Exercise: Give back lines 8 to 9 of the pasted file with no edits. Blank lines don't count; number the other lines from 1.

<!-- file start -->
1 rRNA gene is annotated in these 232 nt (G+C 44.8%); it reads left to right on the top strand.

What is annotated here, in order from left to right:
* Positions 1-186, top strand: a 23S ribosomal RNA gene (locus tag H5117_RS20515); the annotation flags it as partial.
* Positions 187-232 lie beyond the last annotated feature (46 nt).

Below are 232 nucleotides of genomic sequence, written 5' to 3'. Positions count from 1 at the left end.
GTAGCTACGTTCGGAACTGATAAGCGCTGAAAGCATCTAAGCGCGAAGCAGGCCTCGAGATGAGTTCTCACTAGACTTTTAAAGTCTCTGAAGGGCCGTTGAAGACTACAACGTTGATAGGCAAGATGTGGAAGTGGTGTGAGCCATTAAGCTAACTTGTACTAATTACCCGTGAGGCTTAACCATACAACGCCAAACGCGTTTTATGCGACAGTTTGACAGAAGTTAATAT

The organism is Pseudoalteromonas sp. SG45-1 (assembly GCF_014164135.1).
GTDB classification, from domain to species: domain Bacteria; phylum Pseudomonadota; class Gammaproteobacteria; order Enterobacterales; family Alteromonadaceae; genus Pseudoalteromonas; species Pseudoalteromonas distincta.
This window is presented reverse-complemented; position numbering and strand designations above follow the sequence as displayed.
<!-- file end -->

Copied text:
GTDB classification, from domain to species: domain Bacteria; phylum Pseudomonadota; class Gammaproteobacteria; order Enterobacterales; family Alteromonadaceae; genus Pseudoalteromonas; species Pseudoalteromonas distincta.
This window is presented reverse-complemented; position numbering and strand designations above follow the sequence as displayed.